The group Citizens for Responsibility and Ethics in Washington is after Steve Eisman, who’s campaigned to short some for-profit education companies, and Bill Ackman, who has publicly staked $US1 billion shorting Herbalife.
The group claims the managers wrongly used government agencies to privately benefit their funds by urging regulators to investigate companies whose stock they are short.
Here’s where it gets juicy: one of CREW’s funders is a non-profit founded by hedge fund manager George Soros — who happens to own a major stake in the Herbalife (3.8 per cent, according to a recent Bloomberg report).
If Soros has any involvement in the claims, it would not be the first time he and Ackman have gone head to head over Herbalife.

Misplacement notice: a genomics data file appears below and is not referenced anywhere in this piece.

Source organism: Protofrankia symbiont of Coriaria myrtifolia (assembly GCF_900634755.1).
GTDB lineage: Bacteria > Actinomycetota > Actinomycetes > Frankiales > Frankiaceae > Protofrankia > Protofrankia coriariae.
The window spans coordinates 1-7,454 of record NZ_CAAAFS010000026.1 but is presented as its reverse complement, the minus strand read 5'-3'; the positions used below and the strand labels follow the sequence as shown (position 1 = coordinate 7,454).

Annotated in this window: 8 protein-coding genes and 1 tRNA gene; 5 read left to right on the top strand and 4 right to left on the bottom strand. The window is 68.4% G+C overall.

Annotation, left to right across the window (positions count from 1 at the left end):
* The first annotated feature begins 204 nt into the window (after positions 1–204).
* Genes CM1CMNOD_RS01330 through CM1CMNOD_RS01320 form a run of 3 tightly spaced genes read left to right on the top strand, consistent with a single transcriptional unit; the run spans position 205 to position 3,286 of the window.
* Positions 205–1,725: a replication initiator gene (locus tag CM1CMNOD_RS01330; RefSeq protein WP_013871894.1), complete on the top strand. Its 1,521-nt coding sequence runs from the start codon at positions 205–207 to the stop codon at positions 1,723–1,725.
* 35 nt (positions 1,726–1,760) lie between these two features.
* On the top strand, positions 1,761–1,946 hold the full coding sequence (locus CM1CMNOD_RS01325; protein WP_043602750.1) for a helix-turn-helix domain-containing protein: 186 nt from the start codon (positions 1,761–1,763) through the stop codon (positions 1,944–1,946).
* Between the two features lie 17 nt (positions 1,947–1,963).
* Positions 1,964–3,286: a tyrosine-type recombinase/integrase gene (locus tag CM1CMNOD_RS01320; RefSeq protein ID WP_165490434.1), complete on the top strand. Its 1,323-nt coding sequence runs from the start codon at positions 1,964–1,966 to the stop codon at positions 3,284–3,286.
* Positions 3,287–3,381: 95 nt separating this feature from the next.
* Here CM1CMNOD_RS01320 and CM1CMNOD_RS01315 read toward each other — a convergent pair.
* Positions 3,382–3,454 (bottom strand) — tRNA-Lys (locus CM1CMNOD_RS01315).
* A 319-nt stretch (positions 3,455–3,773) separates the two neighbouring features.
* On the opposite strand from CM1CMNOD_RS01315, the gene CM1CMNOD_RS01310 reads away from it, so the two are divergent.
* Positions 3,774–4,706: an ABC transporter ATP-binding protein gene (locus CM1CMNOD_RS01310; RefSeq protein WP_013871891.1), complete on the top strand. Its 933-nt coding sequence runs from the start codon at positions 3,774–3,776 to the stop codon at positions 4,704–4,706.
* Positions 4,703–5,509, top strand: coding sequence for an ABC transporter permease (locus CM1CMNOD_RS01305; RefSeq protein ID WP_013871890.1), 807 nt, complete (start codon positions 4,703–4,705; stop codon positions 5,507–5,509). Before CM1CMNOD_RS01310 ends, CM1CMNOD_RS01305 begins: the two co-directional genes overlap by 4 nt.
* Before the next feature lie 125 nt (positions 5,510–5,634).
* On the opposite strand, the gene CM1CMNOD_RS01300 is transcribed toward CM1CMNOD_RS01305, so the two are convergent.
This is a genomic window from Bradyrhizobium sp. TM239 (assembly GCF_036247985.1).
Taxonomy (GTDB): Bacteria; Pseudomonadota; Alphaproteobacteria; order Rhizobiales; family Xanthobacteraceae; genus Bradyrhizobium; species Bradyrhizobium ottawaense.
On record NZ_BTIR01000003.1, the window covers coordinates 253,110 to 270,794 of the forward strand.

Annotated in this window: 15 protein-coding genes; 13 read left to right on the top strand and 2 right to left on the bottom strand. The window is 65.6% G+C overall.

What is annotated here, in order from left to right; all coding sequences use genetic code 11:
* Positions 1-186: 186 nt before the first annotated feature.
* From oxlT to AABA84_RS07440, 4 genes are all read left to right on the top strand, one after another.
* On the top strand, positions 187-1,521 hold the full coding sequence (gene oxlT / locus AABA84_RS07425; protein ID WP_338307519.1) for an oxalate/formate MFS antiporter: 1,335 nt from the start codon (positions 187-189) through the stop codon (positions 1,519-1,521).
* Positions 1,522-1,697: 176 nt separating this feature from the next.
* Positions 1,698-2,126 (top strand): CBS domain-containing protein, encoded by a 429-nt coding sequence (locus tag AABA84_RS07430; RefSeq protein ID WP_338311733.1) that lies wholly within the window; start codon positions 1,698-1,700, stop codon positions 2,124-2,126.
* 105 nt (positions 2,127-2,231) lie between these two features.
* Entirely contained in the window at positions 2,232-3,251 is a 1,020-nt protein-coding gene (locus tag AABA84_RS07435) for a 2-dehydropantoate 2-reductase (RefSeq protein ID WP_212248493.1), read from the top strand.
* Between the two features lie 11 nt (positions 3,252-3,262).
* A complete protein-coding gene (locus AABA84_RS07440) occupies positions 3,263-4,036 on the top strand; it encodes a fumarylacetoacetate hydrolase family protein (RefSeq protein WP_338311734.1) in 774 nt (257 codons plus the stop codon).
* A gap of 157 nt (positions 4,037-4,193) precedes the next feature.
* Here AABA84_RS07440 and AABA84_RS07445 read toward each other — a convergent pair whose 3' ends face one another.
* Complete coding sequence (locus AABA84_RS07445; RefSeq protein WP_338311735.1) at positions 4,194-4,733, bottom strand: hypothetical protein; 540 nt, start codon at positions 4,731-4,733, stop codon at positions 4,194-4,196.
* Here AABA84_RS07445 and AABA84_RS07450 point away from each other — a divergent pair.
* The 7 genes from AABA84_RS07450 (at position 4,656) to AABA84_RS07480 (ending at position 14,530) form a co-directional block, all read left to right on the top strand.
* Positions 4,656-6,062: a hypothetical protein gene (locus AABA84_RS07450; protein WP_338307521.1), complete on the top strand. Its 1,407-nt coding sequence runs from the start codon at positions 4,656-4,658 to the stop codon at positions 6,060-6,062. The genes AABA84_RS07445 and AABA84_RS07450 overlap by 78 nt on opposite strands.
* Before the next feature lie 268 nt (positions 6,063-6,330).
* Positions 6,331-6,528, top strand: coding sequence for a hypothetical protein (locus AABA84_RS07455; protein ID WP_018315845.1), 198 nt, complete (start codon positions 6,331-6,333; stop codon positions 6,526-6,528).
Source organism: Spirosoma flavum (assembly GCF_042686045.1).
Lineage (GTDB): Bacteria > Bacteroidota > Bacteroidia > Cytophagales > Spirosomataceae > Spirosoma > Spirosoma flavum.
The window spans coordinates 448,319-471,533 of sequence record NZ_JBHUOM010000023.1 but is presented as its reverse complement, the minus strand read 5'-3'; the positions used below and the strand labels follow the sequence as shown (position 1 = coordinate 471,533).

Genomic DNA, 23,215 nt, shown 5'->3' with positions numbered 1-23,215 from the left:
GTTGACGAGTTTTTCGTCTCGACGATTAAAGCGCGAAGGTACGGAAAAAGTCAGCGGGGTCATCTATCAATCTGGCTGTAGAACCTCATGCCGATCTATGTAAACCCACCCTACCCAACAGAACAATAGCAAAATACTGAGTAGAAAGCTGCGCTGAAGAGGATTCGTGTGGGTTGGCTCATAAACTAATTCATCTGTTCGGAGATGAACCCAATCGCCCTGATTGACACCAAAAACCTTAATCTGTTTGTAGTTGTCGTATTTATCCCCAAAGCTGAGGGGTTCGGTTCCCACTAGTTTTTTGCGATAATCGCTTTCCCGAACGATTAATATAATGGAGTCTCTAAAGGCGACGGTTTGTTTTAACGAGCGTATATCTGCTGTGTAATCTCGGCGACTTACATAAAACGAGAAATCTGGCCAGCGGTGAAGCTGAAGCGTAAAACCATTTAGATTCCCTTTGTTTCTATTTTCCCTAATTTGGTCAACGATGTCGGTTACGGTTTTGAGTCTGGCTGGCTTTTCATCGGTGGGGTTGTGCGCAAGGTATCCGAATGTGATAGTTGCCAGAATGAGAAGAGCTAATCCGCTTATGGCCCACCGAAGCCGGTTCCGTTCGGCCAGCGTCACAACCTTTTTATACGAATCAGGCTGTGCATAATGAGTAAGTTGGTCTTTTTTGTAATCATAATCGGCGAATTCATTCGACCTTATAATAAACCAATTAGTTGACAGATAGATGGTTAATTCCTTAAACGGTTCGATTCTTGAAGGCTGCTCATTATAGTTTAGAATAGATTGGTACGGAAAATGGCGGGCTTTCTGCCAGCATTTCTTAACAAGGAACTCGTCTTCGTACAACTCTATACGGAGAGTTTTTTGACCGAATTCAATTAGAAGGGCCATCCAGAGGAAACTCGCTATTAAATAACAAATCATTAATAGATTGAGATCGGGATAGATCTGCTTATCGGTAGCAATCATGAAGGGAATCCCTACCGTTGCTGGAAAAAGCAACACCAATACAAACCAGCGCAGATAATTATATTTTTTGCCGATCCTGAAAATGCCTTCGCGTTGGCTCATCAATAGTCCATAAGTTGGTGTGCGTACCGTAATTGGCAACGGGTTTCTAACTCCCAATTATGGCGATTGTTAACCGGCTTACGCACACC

Soros took a stake in Herbalife, which sells nutritional supplements and weight loss products, after Ackman accused the company of running a pyramid scheme. The Pershing Square CEO has also accused Soros of stock manipulation and reportedly brought that complaint to the SEC.
Now CREW, which Santoli reports has received at least $US800,000 from Soros’ Open Society non-profit, is pushing back on Ackman’s pyramid scheme claims.
But this is not the first time a hedge fund manager has alerted authorities to possible misbehavior and — benefitted from the result. As Business Insider’s Julia La Roche pointed out, the recent Lumber Liquidators scandal is an example of how that can be a force for good.
And as Yahoo! Finance’s Santoli notes, the battle to protect multi-level marketing companies and for-profit schools seems like an unlikely one for a usually liberal group like CREW.